Companies’ generous donations help self-isolating students stay in touch

By Jamie Hill - 21 October 2020

BusinessSecondary
  • Mary Jones, head of Pupil Premium and SEND Coordinators at RWB Academy

    Mary Jones, head of Pupil Premium and SEND Coordinators at RWB Academy

Students at Royal Wootton Bassett Academy who might have struggled to work at home while self-isolating have had full access to remote learning resources, thanks to the generosity of two major employers.

  • Mary Jones, head of Pupil Premium and SEND Coordinators at RWB Academy

    Mary Jones, head of Pupil Premium and SEND Coordinators at RWB Academy

When a student tests positive for Covid-19, they and the rest of their year group have to self-isolate and continue their education at home. Any student who doesn’t have access to a laptop or iPad is seriously disadvantaged, in that they are unable to make full use of the online resources and complete assignments, and are unable to maintain full contact with their teachers.

But thanks to the generosity of VINCI and Dyson, Royal Wootton Bassett Academy, which is part of the Royal Wootton Bassett Academy Trust, has been able to issue all students who lacked laptops or iPads with the equipment they needed to work effectively at home.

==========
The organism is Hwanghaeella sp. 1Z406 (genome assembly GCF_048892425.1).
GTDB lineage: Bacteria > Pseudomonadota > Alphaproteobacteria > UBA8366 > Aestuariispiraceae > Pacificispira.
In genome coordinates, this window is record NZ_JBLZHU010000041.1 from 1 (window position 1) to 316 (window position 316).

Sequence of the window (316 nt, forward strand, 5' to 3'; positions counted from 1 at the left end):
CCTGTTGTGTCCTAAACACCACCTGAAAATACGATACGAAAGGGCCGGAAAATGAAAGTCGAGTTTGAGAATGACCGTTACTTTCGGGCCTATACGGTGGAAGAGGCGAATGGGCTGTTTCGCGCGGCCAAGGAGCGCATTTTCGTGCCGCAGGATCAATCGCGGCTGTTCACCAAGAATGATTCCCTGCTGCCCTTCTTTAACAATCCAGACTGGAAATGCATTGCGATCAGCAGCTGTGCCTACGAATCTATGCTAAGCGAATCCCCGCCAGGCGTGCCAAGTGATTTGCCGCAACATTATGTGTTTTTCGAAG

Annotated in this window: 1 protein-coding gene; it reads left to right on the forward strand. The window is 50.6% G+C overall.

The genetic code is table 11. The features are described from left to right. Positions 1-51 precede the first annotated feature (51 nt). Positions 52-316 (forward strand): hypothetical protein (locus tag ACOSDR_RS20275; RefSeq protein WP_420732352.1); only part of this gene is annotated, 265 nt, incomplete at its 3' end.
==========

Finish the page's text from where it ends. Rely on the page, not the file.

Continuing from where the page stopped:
Royal Wootton Bassett Academy headteacher Mrs Anita Ellis said the public-spirited initiative by both VINCI and Dyson has had a hugely positive impact on the learning of the students involved.

“One of our parents who worked for VINCI kindly applied to The VINCI Foundation on our behalf, and we were delighted to receive £5,000 to provide students with iPads,” said Mrs Ellis.

“Those iPads were invaluable over the two year group self-isolations we had to impose this term, and VINCI’s work to support the public sector was a tremendous lift.  

“We have had 30 Dynabooks donated to us by Dyson, which was again incredibly generous, and once they are re-configured they will be invaluable to families who don’t have this technology at home.  Working on a laptop is so much easier than working on a mobile phone.”

Mrs Ellis said that these days students who can’t access laptops or iPads are at a very real disadvantage compared to their peers.

“Even when students are not in self-isolation or lockdown, more and more homework or classwork is being placed online to allow students to revisit the curriculum in their own time,” she said.

“Having access to this type of technology is enabling all students to take advantage of this, and we’d like to say a public thank you to these companies that have supported the efforts that schools are making to ensure all students get the access to their lessons that they are entitled to.”

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